[0005] There are electronic cameras in the known art which comprise an image-capturing device such as a CCD that captures an image of a subject having passed through a photographic lens and outputs image data and an image processing circuit that implements image processing such as white balance adjustment and γ correction by adjusting the amplification gain for the image data output from the image-capturing device. In the image processing circuit, the image processing is performed by calculating parameters such as the R gain and the B gain for the white balance adjustment or the gradation curve for the γ correction through preset algorithms based upon the image data output from the image-capturing device.

[0006] In such an electronic camera in the prior art, a white balance adjustment coefficient is calculated so as to set the average value of the color information corresponding to the main subject, the background and the like, the image of which has been captured, to a value representing an achromatic color such as white or gray and the white balance adjustment is implemented on the image data by using this adjustment coefficient. When a person is photographed in a close-up as in portrait photographing with this camera, it is often impossible to achieve an achromatic color by averaging the color information if the background contains a great deal of highly saturated colors such as flowers or greenery. This poses a concern that an adjustment failure may occur with regard to the white balance adjustment coefficient to change the color tone of the photographed image.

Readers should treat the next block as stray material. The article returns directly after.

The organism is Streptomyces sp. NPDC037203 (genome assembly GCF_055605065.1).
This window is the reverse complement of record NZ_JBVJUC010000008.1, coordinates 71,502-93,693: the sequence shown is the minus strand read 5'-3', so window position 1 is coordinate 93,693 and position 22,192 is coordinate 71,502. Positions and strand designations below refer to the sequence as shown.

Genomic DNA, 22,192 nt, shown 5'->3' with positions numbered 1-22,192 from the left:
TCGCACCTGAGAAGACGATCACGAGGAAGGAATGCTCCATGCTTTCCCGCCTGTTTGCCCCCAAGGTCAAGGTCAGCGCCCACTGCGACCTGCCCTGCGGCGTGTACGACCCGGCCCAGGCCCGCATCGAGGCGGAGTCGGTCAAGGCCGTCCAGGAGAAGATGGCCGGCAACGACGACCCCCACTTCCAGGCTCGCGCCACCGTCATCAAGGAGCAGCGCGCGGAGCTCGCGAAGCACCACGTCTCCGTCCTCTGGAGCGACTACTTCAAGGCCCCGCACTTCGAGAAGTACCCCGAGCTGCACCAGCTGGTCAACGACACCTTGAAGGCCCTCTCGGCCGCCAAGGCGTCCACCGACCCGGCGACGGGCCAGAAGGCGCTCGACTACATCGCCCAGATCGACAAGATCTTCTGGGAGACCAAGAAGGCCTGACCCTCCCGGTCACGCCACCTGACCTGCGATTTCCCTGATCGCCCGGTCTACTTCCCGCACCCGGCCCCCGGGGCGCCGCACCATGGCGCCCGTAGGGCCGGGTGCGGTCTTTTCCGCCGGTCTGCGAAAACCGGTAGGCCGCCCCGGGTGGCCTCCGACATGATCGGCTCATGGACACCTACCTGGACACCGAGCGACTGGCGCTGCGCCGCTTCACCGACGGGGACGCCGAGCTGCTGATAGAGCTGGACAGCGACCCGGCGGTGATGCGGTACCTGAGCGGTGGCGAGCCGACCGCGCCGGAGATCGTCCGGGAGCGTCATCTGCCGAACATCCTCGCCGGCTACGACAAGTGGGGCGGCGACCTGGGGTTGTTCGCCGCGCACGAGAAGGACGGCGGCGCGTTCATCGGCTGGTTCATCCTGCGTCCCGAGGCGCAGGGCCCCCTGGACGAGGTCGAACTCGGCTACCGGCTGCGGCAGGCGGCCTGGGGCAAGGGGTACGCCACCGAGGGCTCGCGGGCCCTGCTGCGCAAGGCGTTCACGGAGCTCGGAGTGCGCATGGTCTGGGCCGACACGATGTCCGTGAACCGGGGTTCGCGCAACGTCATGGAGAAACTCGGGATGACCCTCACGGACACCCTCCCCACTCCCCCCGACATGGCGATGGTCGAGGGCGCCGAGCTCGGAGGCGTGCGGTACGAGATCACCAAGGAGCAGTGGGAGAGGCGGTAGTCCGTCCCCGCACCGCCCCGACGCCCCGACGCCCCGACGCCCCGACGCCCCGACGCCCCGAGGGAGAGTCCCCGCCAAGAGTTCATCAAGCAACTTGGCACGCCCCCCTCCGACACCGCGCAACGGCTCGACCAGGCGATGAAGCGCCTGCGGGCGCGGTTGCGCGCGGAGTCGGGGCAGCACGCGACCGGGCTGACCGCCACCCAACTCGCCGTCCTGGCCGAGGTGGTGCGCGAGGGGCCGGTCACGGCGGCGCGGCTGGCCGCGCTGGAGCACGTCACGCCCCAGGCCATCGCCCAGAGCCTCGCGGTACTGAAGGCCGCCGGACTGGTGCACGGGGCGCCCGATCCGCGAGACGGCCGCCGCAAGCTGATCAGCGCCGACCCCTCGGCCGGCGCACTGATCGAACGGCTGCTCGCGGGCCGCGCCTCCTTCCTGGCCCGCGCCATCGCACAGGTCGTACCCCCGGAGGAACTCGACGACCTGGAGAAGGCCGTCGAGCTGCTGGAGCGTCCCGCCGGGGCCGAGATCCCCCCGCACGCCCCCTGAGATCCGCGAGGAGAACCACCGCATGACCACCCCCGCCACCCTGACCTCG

SUMMARY OF THE INVENTION

[0007] An object of the present invention is to provide an electronic camera that is capable of reducing to a satisfactory degree the occurrence of white balance adjustment failure by using color information obtained during a previous photographing operation if an achromatic color is not achieved by averaging the color information of image data.

[0008] In order to achieve the object described above, the electronic camera according to the present invention comprises an image-capturing device that captures an image of a subject passing through a photographic lens and outputs image data, a color temperature detection circuit that detects color temperature information indicating the color temperature of the subject image, a gain calculation circuit that engages in a specific calculation to obtain a gain by using the color temperature information, a gain adjustment circuit that performs gain adjustment by multiplying the image data output from the image-capturing device by the gain calculated at the gain calculation circuit, a decision-making circuit that makes a decision as to whether not the color temperature information represents a value in a predetermined range, a storage circuit that stores in memory at least either the color temperature information used at the gain calculation circuit or the gain calculated at the gain calculation circuit by using the color temperature information and a control circuit that controls the gain adjustment circuit so as to implement a gain adjustment by using either the gain calculated using the color temperature information stored in the storage circuit or the gain stored in the storage circuit when the decision-making circuit determines that the value indicated by the color temperature information is not within the predetermined range.